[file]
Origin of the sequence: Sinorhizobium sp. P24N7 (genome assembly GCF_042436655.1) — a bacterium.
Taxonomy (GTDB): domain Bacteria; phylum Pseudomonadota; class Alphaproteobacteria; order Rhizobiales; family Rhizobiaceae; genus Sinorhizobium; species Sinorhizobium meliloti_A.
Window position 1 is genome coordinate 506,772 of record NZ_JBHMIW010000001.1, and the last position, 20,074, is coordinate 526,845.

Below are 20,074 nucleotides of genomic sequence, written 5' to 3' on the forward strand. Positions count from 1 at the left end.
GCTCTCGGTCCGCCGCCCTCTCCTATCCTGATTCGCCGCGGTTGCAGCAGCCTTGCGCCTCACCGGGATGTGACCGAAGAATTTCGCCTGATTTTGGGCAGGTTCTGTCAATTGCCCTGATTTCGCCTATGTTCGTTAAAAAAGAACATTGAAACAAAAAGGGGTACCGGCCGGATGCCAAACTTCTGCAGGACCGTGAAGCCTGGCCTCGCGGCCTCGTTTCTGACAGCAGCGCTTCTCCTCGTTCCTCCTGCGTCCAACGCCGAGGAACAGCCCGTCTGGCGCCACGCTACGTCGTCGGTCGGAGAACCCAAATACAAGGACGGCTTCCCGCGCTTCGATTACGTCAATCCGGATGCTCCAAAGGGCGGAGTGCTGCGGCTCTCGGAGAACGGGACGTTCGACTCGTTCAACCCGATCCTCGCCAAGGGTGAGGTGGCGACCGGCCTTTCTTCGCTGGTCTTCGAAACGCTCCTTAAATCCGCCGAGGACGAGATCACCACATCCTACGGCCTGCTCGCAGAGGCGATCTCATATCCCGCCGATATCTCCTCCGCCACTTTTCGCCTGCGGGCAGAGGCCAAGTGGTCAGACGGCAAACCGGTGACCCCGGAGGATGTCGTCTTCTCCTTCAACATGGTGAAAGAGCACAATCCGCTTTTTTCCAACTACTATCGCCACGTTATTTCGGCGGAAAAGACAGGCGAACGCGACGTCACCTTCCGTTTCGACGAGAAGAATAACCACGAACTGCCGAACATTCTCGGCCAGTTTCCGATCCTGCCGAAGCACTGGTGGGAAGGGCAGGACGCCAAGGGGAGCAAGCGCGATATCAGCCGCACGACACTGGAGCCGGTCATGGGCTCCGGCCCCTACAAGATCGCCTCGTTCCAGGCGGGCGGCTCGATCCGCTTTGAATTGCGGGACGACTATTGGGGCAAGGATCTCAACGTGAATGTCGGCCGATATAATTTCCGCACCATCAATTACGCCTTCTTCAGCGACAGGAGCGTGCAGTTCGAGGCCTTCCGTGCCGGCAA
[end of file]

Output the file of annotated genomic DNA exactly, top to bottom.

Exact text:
Origin of the sequence: Sinorhizobium sp. P24N7 (genome assembly GCF_042436655.1) — a bacterium.
Taxonomy (GTDB): domain Bacteria; phylum Pseudomonadota; class Alphaproteobacteria; order Rhizobiales; family Rhizobiaceae; genus Sinorhizobium; species Sinorhizobium meliloti_A.
Window position 1 is genome coordinate 506,772 of record NZ_JBHMIW010000001.1, and the last position, 20,074, is coordinate 526,845.

Below are 20,074 nucleotides of genomic sequence, written 5' to 3' on the forward strand. Positions count from 1 at the left end.
GCTCTCGGTCCGCCGCCCTCTCCTATCCTGATTCGCCGCGGTTGCAGCAGCCTTGCGCCTCACCGGGATGTGACCGAAGAATTTCGCCTGATTTTGGGCAGGTTCTGTCAATTGCCCTGATTTCGCCTATGTTCGTTAAAAAAGAACATTGAAACAAAAAGGGGTACCGGCCGGATGCCAAACTTCTGCAGGACCGTGAAGCCTGGCCTCGCGGCCTCGTTTCTGACAGCAGCGCTTCTCCTCGTTCCTCCTGCGTCCAACGCCGAGGAACAGCCCGTCTGGCGCCACGCTACGTCGTCGGTCGGAGAACCCAAATACAAGGACGGCTTCCCGCGCTTCGATTACGTCAATCCGGATGCTCCAAAGGGCGGAGTGCTGCGGCTCTCGGAGAACGGGACGTTCGACTCGTTCAACCCGATCCTCGCCAAGGGTGAGGTGGCGACCGGCCTTTCTTCGCTGGTCTTCGAAACGCTCCTTAAATCCGCCGAGGACGAGATCACCACATCCTACGGCCTGCTCGCAGAGGCGATCTCATATCCCGCCGATATCTCCTCCGCCACTTTTCGCCTGCGGGCAGAGGCCAAGTGGTCAGACGGCAAACCGGTGACCCCGGAGGATGTCGTCTTCTCCTTCAACATGGTGAAAGAGCACAATCCGCTTTTTTCCAACTACTATCGCCACGTTATTTCGGCGGAAAAGACAGGCGAACGCGACGTCACCTTCCGTTTCGACGAGAAGAATAACCACGAACTGCCGAACATTCTCGGCCAGTTTCCGATCCTGCCGAAGCACTGGTGGGAAGGGCAGGACGCCAAGGGGAGCAAGCGCGATATCAGCCGCACGACACTGGAGCCGGTCATGGGCTCCGGCCCCTACAAGATCGCCTCGTTCCAGGCGGGCGGCTCGATCCGCTTTGAATTGCGGGACGACTATTGGGGCAAGGATCTCAACGTGAATGTCGGCCGATATAATTTCCGCACCATCAATTACGCCTTCTTCAGCGACAGGAGCGTGCAGTTCGAGGCCTTCCGTGCCGGCAA